Dr. Estelamari Rodriguez, a lung cancer specialist, discusses the importance of patient advocacy in lung cancer care. Dr. Rodriguez shares how self-advocacy can impact cancer care and how being vocal as a patient advocate can help others in the lung cancer community.
Dr. Estelamari Rodriguez is Associate Director of Community Outreach – Thoracic Oncology at the Sylvester Comprehensive Cancer Center, University of Miami Health System. Learn more about Dr. Rodriguez, here.
Why is it so important for patients to share their symptoms and side effects that they’re having with their healthcare team?
Dr. Estelamari Rodriguez:
So, there are two types of advocacy. There’s the advocacy that you do at your personal level, so if the patient is not telling us that they’re having side effects, weeks can go by and these things don’t get addressed. So, you have to be your own advocate, your family can be a great advocate. It doesn’t matter who you are, if we don’t know your side effects, and you’re not communicating that, we’re not able to impact, and intervene early. But there’s a bigger message of advocacy that is extremely important, specifically in lung cancer for decades.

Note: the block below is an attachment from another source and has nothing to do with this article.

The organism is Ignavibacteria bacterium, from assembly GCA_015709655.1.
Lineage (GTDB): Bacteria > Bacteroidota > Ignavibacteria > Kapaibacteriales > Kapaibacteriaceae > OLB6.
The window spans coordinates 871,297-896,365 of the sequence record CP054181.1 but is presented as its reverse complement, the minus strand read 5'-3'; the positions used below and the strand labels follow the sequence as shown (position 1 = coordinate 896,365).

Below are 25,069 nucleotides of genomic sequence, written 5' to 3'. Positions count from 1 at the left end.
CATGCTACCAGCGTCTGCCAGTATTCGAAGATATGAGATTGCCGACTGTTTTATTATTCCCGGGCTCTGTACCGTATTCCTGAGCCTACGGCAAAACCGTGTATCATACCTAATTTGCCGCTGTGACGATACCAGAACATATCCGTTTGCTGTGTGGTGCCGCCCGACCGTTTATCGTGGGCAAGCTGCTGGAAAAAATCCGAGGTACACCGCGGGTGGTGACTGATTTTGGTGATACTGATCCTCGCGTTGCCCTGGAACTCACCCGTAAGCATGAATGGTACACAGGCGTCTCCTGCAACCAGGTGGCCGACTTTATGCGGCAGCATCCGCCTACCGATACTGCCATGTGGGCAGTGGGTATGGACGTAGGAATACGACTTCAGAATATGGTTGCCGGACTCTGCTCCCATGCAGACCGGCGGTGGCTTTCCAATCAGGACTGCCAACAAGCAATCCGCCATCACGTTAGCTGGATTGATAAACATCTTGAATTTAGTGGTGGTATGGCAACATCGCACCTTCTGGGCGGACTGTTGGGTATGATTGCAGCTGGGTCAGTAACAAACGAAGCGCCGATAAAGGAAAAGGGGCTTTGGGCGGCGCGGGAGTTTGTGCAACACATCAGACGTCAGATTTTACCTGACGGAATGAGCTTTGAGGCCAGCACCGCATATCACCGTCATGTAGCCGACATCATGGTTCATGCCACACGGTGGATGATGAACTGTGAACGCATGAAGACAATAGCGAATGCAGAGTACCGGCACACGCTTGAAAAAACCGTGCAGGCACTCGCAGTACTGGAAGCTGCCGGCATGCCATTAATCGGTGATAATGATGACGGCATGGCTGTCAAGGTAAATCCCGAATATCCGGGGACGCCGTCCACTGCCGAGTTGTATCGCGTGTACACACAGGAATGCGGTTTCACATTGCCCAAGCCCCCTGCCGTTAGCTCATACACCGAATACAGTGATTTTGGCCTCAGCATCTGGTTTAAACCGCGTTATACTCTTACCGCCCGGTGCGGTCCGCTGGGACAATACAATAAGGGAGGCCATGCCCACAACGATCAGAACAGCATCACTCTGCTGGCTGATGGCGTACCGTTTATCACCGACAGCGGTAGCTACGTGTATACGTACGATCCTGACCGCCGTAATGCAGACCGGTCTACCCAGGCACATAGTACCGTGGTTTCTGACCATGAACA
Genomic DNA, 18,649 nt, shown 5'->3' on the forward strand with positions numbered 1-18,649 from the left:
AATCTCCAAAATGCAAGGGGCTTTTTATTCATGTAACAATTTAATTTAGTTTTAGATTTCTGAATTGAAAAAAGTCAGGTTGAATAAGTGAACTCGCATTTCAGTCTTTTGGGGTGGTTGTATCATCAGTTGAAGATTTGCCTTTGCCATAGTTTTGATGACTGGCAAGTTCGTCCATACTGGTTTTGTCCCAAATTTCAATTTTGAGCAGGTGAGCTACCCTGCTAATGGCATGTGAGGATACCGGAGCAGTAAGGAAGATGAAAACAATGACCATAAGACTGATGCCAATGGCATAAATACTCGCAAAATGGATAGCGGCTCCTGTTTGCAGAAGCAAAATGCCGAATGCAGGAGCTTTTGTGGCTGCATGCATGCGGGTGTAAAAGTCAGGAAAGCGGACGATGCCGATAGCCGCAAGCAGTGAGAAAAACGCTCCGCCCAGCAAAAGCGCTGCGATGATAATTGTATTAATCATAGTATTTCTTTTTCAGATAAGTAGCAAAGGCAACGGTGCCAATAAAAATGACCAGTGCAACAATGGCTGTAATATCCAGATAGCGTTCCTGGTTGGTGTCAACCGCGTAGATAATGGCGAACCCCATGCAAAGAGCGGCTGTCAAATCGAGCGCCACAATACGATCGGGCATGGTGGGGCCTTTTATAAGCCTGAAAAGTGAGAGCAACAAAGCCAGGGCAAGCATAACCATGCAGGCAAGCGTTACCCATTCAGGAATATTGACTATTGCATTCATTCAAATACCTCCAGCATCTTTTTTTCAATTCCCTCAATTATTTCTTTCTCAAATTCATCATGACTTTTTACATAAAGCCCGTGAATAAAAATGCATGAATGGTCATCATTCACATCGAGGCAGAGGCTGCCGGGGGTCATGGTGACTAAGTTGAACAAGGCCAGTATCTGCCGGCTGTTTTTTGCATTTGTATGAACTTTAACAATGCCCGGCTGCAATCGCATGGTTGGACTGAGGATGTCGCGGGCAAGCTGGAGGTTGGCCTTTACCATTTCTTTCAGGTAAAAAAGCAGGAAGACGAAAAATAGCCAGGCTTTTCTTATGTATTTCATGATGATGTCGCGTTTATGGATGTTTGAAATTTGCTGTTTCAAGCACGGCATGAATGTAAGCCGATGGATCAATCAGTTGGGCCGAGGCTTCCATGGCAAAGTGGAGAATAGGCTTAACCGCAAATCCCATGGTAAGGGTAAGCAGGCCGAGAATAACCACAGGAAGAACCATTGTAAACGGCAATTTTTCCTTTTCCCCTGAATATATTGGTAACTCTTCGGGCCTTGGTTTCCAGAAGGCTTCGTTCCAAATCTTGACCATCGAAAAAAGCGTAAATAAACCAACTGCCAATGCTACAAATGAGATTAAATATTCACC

I mean, I think for a long time we didn’t have a lot of lung cancer advocates because people were not surviving lung cancer. And now, that we have people live years with lung cancer, metastatic cancer, and really are coming off treatment, now we have patients that can be the guiding light.
They can tell other patients about how they did, their side effects, can tell their story about how targeted treatment impacted their prognosis. So, advocacy is critical, we don’t have a lot of advocacy in lung cancer. We need advocates in every community, rural communities, urban communities, African Americans, Hispanics, Native Americans. In every community there is someone who’s impacted by lung cancer.
I think that you get something out of it, you feel like you’re helping other people, you’re definitely making people aware. And hopefully, if a legislator hears your story, because last night I was at an advocacy summit, and we had a legislator, and we were asking what really moves legislators to invest in research. And he’s like, “It’s not letter, it’s not emails, it’s these personal stories from patients, and patient advocates.” And we don’t have those stories unless people come out and say and tell them. But they really make people invest, and they really prioritize the importance of research. And that would help you also because if there’s more research, then your next treatment will be funded faster.